Blueberry is also very good with aging. The sweet wine is good in about 8
months, the Cab. Sav Blend is very good in about 12 months and the dry
blueberry is very good in about 2 years.





"pp" wrote in message
ups.com...
On Nov 27, 10:45 am, me2 wrote:
On Mon, 27 Nov 2006 09:12:29 -0800, guy wrote:
" Is there any way to improve the quality of the wine this kit will
make
without crushing grapes ? How about adding some raisins to the
fermenter ?"


See the following thread about adding raisins to kit wine,
http://groups.google.com/group/rec.c...g+raisin+kits&

rnum=1&hl=en#a00c73a08c6d1399



GuyThanks.


The reason I thought I'd add raisins was to increase the body of the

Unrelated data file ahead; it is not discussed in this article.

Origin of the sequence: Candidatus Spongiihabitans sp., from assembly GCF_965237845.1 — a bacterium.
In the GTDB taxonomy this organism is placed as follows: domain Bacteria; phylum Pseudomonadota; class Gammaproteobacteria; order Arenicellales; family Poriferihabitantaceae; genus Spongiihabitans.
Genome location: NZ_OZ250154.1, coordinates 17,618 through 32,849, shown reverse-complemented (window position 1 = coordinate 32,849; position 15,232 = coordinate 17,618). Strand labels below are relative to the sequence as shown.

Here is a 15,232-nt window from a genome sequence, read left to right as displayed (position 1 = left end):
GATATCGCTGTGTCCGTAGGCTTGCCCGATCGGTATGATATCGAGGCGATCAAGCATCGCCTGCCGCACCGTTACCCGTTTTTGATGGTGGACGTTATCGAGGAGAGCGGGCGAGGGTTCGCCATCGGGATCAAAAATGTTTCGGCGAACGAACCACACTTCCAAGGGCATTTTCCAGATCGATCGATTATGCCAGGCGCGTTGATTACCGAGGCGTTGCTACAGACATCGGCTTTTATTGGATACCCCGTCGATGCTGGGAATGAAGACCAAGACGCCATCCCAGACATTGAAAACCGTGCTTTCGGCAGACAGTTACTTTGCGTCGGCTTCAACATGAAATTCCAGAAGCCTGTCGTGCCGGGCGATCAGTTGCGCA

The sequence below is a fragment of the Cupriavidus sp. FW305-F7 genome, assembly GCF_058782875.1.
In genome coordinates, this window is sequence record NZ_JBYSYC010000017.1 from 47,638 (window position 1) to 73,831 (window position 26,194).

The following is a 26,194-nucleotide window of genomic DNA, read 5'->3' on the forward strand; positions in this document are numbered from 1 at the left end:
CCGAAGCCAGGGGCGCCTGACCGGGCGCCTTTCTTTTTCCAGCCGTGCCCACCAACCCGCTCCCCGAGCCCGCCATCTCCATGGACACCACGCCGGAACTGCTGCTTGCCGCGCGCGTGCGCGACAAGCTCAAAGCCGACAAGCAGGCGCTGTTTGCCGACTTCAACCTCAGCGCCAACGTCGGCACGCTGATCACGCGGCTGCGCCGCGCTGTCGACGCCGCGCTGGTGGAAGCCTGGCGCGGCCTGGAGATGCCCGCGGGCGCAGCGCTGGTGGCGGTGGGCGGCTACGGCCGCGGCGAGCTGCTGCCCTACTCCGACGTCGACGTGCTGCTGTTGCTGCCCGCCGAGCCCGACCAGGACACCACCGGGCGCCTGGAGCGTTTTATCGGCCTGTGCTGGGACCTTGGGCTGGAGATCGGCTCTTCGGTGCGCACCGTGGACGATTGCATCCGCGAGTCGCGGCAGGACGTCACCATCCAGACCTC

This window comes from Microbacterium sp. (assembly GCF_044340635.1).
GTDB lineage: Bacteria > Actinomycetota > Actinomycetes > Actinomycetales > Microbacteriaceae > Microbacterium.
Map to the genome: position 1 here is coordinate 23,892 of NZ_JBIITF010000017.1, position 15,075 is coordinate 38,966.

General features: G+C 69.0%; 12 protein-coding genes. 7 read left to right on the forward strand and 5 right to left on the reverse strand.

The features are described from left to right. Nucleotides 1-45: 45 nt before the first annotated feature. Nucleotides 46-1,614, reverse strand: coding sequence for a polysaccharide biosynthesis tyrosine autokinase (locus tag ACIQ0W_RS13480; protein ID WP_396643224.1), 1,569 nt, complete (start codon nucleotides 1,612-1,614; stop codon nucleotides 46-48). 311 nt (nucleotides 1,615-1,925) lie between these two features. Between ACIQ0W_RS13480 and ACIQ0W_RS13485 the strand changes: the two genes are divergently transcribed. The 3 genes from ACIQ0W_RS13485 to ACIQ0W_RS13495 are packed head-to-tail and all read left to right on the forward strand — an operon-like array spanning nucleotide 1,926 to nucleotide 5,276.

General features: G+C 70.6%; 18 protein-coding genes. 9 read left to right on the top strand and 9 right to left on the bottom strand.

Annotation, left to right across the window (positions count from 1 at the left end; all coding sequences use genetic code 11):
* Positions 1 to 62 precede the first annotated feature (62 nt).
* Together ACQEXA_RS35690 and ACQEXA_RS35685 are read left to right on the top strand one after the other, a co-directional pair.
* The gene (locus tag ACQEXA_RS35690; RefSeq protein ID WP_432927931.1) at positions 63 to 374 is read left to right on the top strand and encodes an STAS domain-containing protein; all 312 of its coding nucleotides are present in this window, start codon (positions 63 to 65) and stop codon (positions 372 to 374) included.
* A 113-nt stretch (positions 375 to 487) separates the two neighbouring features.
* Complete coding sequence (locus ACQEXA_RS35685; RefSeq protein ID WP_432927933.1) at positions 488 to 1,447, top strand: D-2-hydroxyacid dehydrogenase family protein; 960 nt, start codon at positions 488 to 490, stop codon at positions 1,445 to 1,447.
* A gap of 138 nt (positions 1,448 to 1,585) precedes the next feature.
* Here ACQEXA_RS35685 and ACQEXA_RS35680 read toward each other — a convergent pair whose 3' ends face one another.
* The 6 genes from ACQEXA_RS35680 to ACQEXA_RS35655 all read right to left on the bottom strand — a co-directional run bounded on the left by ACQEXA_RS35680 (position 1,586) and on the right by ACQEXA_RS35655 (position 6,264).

wine. Raisins are, after all, grapes. I read about doing this somewhere,
but I can't remember where. I think it was in Winemaking by Andersen and
Andersen, but I haven't had time to find the quote.

I guess I will stick to the stock process this time.


Some of the Amarone kits on the market contain a pack of commercial
(Sun-Maid?) raisins, so it's not always a bad thing to add raisins to a
kit. However, those kits were designed to work that way, and what works
for 1 kit doesn't necessarily give a good result for another, so
proceed with caution. If you haven't made this kit before, why not just
try it first following the instructions to see what the body comes out
like.

Other than raisins, lots of people add some dried elderberries to their
kits, that might be a better option.

Pp